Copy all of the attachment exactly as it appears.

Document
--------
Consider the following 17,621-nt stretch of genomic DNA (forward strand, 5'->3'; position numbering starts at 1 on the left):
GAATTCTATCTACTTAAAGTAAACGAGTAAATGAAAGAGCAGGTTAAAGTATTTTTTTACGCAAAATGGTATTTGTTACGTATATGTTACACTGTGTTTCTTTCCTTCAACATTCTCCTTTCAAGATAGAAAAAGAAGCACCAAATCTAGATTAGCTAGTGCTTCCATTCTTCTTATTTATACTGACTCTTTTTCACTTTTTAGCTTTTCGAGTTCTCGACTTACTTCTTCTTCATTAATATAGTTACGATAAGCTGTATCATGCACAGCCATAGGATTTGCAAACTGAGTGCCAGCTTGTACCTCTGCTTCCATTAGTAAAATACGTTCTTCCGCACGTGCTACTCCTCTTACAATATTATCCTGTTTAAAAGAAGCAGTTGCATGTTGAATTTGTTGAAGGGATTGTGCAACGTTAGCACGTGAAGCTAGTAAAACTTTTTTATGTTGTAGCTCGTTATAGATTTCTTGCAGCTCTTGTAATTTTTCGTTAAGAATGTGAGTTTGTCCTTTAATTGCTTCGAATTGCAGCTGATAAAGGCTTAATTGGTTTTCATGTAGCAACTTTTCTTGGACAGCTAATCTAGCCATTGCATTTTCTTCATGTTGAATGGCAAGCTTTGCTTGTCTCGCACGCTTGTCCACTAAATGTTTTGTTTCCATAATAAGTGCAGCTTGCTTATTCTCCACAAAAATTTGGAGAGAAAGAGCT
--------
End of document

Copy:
Consider the following 17,621-nt stretch of genomic DNA (forward strand, 5'->3'; position numbering starts at 1 on the left):
GAATTCTATCTACTTAAAGTAAACGAGTAAATGAAAGAGCAGGTTAAAGTATTTTTTTACGCAAAATGGTATTTGTTACGTATATGTTACACTGTGTTTCTTTCCTTCAACATTCTCCTTTCAAGATAGAAAAAGAAGCACCAAATCTAGATTAGCTAGTGCTTCCATTCTTCTTATTTATACTGACTCTTTTTCACTTTTTAGCTTTTCGAGTTCTCGACTTACTTCTTCTTCATTAATATAGTTACGATAAGCTGTATCATGCACAGCCATAGGATTTGCAAACTGAGTGCCAGCTTGTACCTCTGCTTCCATTAGTAAAATACGTTCTTCCGCACGTGCTACTCCTCTTACAATATTATCCTGTTTAAAAGAAGCAGTTGCATGTTGAATTTGTTGAAGGGATTGTGCAACGTTAGCACGTGAAGCTAGTAAAACTTTTTTATGTTGTAGCTCGTTATAGATTTCTTGCAGCTCTTGTAATTTTTCGTTAAGAATGTGAGTTTGTCCTTTAATTGCTTCGAATTGCAGCTGATAAAGGCTTAATTGGTTTTCATGTAGCAACTTTTCTTGGACAGCTAATCTAGCCATTGCATTTTCTTCATGTTGAATGGCAAGCTTTGCTTGTCTCGCACGCTTGTCCACTAAATGTTTTGTTTCCATAATAAGTGCAGCTTGCTTATTCTCCACAAAAATTTGGAGAGAAAGAGCT